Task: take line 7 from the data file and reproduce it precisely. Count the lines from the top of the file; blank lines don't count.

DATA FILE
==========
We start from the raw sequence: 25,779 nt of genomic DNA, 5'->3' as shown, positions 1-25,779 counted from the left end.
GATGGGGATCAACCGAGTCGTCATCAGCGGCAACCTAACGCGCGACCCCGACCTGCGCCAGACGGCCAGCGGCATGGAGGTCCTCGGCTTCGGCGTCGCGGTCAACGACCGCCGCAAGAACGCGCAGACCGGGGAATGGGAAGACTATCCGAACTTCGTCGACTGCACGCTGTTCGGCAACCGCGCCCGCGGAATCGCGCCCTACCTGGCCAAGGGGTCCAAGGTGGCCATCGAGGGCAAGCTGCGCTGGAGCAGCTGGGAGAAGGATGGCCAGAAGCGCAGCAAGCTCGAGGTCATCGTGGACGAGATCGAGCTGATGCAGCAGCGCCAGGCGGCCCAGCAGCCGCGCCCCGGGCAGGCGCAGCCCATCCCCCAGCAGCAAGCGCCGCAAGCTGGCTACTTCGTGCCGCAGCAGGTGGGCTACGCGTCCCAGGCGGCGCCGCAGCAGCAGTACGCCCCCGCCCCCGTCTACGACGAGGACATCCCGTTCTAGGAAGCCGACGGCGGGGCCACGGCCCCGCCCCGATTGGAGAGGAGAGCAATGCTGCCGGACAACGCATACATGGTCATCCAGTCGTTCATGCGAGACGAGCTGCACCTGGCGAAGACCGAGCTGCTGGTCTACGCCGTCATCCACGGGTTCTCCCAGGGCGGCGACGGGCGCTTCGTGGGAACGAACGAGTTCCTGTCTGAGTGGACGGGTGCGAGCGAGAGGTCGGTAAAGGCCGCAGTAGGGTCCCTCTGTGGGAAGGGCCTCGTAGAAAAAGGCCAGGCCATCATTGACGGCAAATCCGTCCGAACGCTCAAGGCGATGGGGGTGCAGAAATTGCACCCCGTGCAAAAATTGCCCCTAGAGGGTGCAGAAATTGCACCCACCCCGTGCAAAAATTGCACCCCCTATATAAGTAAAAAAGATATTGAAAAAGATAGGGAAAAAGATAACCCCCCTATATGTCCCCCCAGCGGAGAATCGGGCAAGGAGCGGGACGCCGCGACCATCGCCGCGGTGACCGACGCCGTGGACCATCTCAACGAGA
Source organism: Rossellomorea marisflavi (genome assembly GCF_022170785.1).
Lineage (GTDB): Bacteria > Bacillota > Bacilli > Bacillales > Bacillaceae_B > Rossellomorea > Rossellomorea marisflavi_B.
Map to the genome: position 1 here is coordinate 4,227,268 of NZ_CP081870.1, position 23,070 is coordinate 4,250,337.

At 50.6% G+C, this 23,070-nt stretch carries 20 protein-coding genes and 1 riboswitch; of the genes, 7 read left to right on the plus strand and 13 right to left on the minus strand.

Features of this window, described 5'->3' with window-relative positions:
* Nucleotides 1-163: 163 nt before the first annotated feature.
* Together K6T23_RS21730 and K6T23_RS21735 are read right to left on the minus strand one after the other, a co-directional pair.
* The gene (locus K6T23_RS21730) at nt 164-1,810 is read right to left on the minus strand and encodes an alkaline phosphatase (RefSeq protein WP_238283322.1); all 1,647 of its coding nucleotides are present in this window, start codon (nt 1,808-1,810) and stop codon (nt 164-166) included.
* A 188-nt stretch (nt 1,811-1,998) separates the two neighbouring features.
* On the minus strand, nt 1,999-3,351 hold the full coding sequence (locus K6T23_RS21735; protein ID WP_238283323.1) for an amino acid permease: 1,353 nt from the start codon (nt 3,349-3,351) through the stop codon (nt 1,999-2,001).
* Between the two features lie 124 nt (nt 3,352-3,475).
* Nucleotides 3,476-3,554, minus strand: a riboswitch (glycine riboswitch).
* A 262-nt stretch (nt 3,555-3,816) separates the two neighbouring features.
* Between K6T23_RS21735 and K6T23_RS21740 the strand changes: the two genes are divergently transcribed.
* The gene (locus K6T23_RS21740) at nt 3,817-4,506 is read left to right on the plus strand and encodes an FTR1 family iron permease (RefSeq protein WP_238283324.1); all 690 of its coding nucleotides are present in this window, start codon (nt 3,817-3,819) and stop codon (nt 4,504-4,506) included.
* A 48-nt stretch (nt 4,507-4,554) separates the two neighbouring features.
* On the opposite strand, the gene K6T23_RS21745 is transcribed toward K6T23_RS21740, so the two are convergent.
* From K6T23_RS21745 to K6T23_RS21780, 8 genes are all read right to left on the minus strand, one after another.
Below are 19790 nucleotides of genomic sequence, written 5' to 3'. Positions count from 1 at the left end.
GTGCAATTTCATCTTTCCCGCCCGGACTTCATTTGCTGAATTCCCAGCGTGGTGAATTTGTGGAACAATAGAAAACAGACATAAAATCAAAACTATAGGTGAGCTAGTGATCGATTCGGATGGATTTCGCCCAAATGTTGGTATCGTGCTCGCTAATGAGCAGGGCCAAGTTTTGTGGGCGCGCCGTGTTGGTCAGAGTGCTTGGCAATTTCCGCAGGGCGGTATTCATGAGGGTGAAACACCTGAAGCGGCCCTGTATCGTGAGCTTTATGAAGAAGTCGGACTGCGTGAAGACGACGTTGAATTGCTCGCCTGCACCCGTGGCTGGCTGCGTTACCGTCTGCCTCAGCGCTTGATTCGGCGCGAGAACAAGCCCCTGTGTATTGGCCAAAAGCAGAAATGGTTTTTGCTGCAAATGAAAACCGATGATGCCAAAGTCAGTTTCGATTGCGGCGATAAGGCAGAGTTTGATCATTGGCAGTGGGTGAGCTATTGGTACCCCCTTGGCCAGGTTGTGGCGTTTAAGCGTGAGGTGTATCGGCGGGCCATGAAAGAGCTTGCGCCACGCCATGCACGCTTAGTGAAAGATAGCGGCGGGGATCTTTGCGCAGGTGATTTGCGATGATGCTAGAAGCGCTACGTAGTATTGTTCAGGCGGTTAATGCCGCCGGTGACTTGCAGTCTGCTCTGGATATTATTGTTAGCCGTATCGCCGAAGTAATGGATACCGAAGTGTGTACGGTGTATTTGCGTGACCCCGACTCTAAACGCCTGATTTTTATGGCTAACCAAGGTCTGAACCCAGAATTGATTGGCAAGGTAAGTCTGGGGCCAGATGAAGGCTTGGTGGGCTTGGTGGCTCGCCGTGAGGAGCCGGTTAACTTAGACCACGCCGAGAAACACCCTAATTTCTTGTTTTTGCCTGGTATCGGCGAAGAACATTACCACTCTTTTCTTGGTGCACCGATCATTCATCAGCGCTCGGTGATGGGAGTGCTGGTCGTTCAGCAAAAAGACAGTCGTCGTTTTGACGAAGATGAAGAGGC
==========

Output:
Features of this window, described 5'->3' with window-relative positions: